Document Details

Title Online Learning in Asian Open Universities: Resisting ‘Content Imperialism’?
Author David Murphy, Wei-yuan Zhang, Kirk Perris


This report presents emerging research data concerning online learning in Asia. For the most part, it concentrates on the progress and achievements of 12 open universities in a variety of Asian countries. The emerging picture is one in which Asian open universities are actively and successfully engaging with online learning. Though they are experiencing similar difficulties to their western counterparts, they are not slavishly following their lead (e.g. often, for example, developing their own software platforms). Fears of rising western-led ‘content imperialism’ appear to be unfounded, due to a variety of factors. Overseas institutions seeking to offer online learning in Asia may need to revise their thinking, (e.g. embrace partnership and collaboration with local providers) if they are to succeed in this complex environment. Many Asian open universities are already offering cross-border studies at a quality and cost that cannot be met by their western counterparts. Could they be the ‘someone’ that Universitas 21’s Alan Gilbert predicted “will succeed in mobilizing the immense potential of the Internet to deliver high quality higher education to millions of people” (quoted in Olsen, 2002)? It is the mega-universities, most of which are in Asia, that are already serving the numbers of students that the emerging global providers can only dream about, and it thus seems entirely feasible that one of them will be that ‘someone’.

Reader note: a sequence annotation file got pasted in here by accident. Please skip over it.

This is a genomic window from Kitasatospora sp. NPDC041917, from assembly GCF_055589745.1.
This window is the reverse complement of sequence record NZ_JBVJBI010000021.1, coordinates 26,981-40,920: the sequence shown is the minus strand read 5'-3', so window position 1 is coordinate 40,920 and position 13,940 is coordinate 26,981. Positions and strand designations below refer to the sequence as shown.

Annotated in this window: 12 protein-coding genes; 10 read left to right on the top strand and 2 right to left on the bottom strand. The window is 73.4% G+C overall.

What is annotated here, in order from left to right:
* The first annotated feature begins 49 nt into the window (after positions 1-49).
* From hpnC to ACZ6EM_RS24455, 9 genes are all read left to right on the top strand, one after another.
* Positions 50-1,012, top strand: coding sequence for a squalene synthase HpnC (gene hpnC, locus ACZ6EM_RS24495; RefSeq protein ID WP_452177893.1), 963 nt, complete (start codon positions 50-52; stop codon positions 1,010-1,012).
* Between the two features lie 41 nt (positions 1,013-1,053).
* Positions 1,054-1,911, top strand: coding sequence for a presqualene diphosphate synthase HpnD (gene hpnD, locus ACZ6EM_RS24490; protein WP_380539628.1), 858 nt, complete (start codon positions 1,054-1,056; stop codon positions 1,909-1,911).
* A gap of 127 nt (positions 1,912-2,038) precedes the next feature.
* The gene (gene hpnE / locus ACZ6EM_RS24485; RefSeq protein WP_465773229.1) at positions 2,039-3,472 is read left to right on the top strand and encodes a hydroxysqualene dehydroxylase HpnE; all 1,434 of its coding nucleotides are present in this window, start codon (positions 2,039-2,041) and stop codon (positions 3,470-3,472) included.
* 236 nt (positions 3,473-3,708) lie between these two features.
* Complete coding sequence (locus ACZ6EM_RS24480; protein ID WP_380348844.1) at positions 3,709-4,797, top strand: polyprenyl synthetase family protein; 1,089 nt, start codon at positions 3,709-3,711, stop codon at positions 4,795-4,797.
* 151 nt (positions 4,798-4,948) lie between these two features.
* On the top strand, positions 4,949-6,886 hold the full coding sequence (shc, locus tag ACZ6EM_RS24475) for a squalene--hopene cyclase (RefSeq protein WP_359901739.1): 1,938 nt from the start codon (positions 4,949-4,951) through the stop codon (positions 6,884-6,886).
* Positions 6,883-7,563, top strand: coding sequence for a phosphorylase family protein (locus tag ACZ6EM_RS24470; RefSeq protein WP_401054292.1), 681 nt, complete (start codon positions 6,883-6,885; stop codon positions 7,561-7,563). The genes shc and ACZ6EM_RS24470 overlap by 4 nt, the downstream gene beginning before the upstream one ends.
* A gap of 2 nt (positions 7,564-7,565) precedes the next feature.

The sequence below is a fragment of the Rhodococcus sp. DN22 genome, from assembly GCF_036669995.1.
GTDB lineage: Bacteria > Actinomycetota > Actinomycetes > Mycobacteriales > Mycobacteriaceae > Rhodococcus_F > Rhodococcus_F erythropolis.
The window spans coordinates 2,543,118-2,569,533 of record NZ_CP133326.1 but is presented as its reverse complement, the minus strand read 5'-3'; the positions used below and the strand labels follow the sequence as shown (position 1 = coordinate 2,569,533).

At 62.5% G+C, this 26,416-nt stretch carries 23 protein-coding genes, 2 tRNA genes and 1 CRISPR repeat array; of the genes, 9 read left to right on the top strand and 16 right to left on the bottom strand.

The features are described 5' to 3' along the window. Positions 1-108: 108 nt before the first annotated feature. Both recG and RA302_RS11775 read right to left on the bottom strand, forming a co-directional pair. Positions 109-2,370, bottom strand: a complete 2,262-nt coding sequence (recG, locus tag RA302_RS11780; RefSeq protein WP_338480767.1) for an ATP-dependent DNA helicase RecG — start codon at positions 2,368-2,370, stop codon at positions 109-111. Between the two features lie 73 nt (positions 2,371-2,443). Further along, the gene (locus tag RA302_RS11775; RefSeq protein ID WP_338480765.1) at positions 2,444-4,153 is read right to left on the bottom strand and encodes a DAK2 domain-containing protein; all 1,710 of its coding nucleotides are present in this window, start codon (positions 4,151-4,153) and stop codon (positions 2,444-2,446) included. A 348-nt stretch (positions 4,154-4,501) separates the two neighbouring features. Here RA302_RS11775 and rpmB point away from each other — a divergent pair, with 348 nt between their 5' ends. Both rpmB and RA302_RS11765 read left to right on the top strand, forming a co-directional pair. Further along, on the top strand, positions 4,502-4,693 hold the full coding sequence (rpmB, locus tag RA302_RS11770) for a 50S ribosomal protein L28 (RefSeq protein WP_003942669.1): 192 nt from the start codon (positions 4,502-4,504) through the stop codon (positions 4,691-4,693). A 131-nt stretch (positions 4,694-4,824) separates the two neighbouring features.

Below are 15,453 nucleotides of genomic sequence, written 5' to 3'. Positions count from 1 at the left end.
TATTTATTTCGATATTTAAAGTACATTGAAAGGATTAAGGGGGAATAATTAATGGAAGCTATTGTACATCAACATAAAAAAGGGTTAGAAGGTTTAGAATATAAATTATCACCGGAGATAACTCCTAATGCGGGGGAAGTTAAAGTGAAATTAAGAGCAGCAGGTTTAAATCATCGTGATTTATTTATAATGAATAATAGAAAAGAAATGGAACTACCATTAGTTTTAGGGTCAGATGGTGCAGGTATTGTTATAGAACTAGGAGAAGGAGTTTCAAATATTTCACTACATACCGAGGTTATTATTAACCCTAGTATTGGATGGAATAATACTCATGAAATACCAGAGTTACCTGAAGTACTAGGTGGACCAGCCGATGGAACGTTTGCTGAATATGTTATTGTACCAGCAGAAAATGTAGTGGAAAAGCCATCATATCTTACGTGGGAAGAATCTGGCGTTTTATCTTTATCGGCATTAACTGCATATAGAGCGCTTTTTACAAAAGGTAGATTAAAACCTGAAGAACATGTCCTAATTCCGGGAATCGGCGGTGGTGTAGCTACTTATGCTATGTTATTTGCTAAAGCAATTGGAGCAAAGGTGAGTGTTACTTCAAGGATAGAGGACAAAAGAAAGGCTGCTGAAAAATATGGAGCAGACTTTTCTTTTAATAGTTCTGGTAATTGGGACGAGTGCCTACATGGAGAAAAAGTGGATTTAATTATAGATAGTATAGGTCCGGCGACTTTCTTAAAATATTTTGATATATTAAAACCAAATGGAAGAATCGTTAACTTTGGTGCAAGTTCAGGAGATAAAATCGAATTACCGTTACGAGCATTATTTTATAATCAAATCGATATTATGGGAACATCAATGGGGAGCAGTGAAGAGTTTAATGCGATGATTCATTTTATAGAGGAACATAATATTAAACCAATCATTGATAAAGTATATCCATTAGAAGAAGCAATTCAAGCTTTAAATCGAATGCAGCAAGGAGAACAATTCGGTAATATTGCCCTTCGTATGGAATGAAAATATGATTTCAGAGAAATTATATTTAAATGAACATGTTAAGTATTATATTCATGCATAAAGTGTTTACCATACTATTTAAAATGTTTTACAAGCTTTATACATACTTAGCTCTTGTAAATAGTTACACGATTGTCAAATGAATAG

Date 01/06/2003
Region(s) Asia, Middle East & Gulf States
Countries China, Hong Kong, India, Singapore, South Korea, Taiwan, Thailand, Israel, The Philippines
Theme(s) Transnational Education (TNE) Models
Topic(s) Online Learning

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